“Behold the beautiful city of Madison, welcoming a body of women who come to deliberate on great questions.”

“Behold the beautiful city of Madison, welcoming a body of women who come to deliberate on great questions.”

Lucy Stone, Woman’;s Journal, October 25, 1879

The Woman’s Journal, the women’s rights weekly paper founded by prominent suffragist Lucy Stone and her husband, Henry Blackwell, devoted significant space in three consecutive issues to cover the October 1879 Women’s Congress held in Madison. Lucy Stone wrote:

The existence of the Women’s Congress and the treatment it receives makes an epoch in the history of women…. Today behold the beautiful city of Madison, the capital of the great State of Wisconsin, welcoming to its legislative hall a body of women who come to deliberate on great questions. They sit with crowded sessions; their right to do so recognized; fair and appreciative reports of what they do are given to the real public which does not raise a question of propriety even, and their words are heeded. So much is settled. Who shall grow weary or doubt the final result for women, when so great changes are wrought in so short a time.

After reading her paper on penal legislation on Wednesday, October 8, Lavinia Goodell could relax a bit and enjoy the rest of the Congress. On Thursday, October 9, she wrote in her diary, “A grand day full of good things.” The Wisconsin State Journal reported that Lavinia gave comments at a session titled Women, in Business. Lavinia “wised to assure young ladies who had ambition to enter the legal profession, that there was no danger that there will be any lack of cases in court. It is a mistake to think that the chief work of a lawyer is in making speeches in court. The best paying work is of a different character. Don’t be discouraged, but come on.” In the evening Lavinia attended a reception hosted by Governor William Smith and his wife.

On Friday, October 10, after “a busy, pleasant day at the Congress, Lavinia attended a reception at the home of Senator and Mrs. Joseph Thorp. (The house still stands, at 130 East Gilman Street, Madison. From 1885 until 1950 the home served as Wisconsin’s governor’s mansion. Today it is a boutique hotel.

Photo of Wisconsin's Governor's Mansion in 1879
Senator Thorp’s home, now Governor’s Mansion Inn & Cafe

Senator Thorp was a wealthy lumber baron. His daughter, Sara, was married to the famous Norwegian violinist Ole Bull.

Photo of Ole Bull
Ole Bull

Mr. Bull treated his in-laws’ guests to a violin performance. The Wisconsin State Journal reported:

Here in the spacious and noble drawing room, recently refitted in exquisite taste, the ladies were hospitably welcomed by Mrs. Thorp and her son. Not far away the Apollo-like form of Mr. Ole Bull lifted his massive head and noble face above the crowd, where he and his accomplished wife gave their hearty welcome to the guests…. Ole Bull held them spellbound with his “Sicilian, Tarantelle,” his wife admirably accompanying him at the piano….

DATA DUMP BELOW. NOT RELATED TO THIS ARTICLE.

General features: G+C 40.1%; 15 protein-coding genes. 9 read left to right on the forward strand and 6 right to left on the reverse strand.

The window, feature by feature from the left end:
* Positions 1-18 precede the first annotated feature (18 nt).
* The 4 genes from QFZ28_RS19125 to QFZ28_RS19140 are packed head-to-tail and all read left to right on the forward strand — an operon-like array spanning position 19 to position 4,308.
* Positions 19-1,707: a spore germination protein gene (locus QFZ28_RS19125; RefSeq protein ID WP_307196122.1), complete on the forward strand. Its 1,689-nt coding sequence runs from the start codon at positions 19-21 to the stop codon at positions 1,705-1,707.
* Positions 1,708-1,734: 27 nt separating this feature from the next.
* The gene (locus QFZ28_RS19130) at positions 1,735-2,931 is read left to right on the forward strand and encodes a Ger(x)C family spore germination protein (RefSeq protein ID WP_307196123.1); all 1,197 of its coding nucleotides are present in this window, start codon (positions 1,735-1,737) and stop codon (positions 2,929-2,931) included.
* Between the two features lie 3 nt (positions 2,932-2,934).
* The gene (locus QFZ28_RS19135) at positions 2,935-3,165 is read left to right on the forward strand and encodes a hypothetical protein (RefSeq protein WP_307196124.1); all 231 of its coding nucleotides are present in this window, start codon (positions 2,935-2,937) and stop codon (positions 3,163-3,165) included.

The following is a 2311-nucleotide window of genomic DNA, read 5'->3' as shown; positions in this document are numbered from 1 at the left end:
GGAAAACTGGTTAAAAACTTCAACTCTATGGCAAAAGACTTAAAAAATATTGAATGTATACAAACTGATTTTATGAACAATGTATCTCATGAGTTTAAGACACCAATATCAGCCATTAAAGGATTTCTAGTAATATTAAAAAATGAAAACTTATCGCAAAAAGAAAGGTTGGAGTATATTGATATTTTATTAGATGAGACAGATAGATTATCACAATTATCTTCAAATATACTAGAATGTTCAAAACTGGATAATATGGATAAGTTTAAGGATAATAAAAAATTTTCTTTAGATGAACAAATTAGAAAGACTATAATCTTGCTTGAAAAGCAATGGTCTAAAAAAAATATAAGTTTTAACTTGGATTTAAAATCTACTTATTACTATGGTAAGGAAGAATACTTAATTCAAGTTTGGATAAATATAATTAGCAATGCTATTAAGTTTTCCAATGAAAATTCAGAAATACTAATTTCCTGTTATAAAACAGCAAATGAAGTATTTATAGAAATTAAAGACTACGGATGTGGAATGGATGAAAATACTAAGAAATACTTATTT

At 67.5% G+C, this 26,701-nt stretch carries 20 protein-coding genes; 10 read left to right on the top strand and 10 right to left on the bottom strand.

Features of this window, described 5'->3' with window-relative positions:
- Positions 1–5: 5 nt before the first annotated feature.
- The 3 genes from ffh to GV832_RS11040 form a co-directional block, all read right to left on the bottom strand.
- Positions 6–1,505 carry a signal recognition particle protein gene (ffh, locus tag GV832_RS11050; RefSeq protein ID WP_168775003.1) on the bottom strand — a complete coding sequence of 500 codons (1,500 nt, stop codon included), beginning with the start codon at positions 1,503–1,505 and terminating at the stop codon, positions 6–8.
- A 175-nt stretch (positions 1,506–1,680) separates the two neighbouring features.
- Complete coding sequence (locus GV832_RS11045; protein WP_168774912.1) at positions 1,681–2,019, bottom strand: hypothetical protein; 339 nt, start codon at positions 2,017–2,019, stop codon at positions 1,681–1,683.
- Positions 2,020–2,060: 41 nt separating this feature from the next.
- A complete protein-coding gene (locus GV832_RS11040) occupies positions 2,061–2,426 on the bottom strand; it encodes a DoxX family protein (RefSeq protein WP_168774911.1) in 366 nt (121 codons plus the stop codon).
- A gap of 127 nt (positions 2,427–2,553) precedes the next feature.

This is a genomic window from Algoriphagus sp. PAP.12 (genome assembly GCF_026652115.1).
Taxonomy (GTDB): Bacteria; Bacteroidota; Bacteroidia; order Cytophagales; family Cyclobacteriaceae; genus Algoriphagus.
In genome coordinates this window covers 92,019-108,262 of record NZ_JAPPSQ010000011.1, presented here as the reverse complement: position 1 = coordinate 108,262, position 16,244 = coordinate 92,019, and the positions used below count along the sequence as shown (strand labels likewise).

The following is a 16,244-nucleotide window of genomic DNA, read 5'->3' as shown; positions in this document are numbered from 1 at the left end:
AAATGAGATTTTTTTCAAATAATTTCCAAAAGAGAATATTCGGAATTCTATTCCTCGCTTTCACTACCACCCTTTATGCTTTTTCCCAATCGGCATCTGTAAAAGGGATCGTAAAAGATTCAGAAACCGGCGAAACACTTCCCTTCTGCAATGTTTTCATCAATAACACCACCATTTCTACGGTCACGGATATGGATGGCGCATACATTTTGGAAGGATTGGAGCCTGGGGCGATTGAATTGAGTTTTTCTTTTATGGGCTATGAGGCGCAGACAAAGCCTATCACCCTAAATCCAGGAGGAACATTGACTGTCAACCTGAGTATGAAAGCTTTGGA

Before the company dispersed, Mrs. President Doggett, on behalf of the Congress, … thanked the kind host and hostess for this delightful reception in their charming home. She thanked Mr. and Mrs. Ole Bull for the music that had thrilled their hearts with holy memories of the past, and high aspirations for the future, and she declared that they had had such a good time in Madison they were almost ready to say they wanted to come again next year.

After a little farther exchange of friendly salutations, the large company slowly dispersed, while on every lip was the word, “What a delightful evening!”

On Saturday, October 11, Lavinia joined other delegates and friends on an excursion train that took them to Kilbourn City (now known as Wisconsin Dells). On arrival, the party boarded a steamer and visited the Dells’ attractions. Lavinia reported, “Splendid scenery, and a pleasant but fatiguing time.”

On Monday, October 13, Lavinia took the train back to Janesville.  Her diary entry read, Home again. Seems real good and wish I hadn’t got to go off. Came back with a lot of Congress women and had splendid journey. “

A month later, her health failing, Lavinia abruptly moved to Madison. Although we have no definitive record of when or why she made the move, it is possible that the week she spent at the Women’s Congress played a part in her decision. Her diary entries mention that during her October visit she spent time with “the Misses Bright,” who lived on Carroll Street. (She first reported meeting a Miss Bright during an August visit to Madison.) When she relocated to Madison in November, the first people she spent time with were the Misses Bright. Perhaps while attending the Women’s Congress Lavinia heeded Lucy Stone’s advice to “deliberate on great questions” and decided to make a significant life change. NK

Sources consulted: Annual Report of the Association for the Advancement of Women (1880); Woman’s Journal, October 25, 1879; Wisconsin State Journal; Lavinia Goodell’s diaries.

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“The well known Janesville lady lawyer read an interesting paper.”

“The well known Janesville lady lawyer read an interesting paper.”

Wisconsin State Journal, October 9, 1879